By Steve Reifman • Mar 6th, 2014
An announcement by Steve Reifman
My brand new e-book for teachers will be available FREE OF CHARGE this Saturday and Sunday, March 7 and 8, 2014 on Amazon.com.
Use this link on Saturday and Sunday to download the …
By Steve Reifman • Jan 1st, 2014
Last school year I started using a new strategy with my class, and because it has been working so effectively, I find myself referring to it frequently. I call this strategy “The Two Voices.” This idea pertains to the situation in which students find themselves many times every day as they work on school activities, projects, and homework.
By Steve Reifman • Oct 1st, 2012
In my eighteen years as an elementary school teacher, I have learned that the number one key to student success involves setting high standards. Typically, parents and teachers are the ones who establish high expectations for children, and, of course, …
By Steve Reifman • Sep 1st, 2012
Being proactive has two major benefits. First, it gives you the opportunity to package your ideas and articulate them in the best possible light. Acting first, you shape the conversation, saying your ideas in the way you want to say them, not in the way someone else has already characterized them before ever having the chance to hear from you. Proactivity increases your credibility, strengthens your voice, and reaffirms your position of leadership. Second, proactivity is the best approach to problem prevention. Consider the following example:
By Steve Reifman • Aug 1st, 2012
By employing the strategies described in the article, reading will become something that students do willingly, even eagerly, and the adults in their lives will not have to resort to trickery, bribery, manipulation, or any other tactic that will, at best, lead to temporary compliance.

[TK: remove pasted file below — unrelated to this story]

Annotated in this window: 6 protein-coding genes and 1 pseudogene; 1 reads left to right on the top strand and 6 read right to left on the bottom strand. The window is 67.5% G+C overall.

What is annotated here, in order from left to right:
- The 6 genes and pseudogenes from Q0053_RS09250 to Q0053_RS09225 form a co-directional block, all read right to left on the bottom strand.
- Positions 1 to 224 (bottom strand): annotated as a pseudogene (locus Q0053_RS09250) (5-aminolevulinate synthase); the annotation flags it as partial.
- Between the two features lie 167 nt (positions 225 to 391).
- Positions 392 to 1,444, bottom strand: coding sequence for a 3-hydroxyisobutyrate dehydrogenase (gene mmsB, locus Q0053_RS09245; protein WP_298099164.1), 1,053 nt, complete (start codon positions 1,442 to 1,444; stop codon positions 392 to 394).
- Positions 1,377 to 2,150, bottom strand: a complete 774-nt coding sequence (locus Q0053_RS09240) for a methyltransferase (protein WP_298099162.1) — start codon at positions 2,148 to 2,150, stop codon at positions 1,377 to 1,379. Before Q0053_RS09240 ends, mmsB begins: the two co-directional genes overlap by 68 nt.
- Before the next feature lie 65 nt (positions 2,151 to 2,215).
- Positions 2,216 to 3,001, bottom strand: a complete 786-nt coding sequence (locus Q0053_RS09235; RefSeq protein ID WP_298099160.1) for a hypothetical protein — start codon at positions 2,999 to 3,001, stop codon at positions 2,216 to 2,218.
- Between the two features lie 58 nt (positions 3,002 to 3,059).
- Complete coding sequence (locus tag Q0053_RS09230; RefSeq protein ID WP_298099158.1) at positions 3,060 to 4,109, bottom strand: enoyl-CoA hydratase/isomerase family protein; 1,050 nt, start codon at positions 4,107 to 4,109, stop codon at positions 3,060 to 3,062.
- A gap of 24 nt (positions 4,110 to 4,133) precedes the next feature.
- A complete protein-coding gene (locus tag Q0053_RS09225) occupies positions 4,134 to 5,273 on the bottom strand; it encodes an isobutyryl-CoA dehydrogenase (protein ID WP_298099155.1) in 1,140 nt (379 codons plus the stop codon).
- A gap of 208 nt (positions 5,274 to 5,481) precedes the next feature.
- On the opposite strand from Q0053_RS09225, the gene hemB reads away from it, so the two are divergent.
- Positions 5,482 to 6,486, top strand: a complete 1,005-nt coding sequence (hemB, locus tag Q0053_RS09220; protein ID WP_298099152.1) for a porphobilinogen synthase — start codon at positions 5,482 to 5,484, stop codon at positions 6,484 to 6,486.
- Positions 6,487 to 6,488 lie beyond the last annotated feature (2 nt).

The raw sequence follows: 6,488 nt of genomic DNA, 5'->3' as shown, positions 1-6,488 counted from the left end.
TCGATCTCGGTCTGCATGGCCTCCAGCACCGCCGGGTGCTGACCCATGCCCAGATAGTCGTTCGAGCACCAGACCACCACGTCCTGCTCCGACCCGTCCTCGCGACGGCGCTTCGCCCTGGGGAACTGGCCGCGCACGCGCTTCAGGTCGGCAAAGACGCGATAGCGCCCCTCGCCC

By Steve Reifman • Jul 1st, 2012
Discussing quotes with children is a powerful, engaging way to build character in children and develop valuable literacy skills. the author of "Changing Kids‘ Lives One Quote at a Time: 121 Inspirational Sayings to Build Character in Children" explains how to use quotes to engage and inspire students.
By Steve Reifman • Jun 5th, 2012
Think about the organized activities in which children participate. At band practice musicians understand why they need to rehearse. They know that practicing is important because at a later date the group will perform its songs to a live audience. The connection between today’s preparation and tomorrow’s performance is straightforward. Young actors in a drama club are also aware of this relationship. So are players on a Little League baseball team. The organized activity that occupies more of a child’s waking hours than any other - school - is the one where the purposes of attending each day are typically the least well understood by its participants.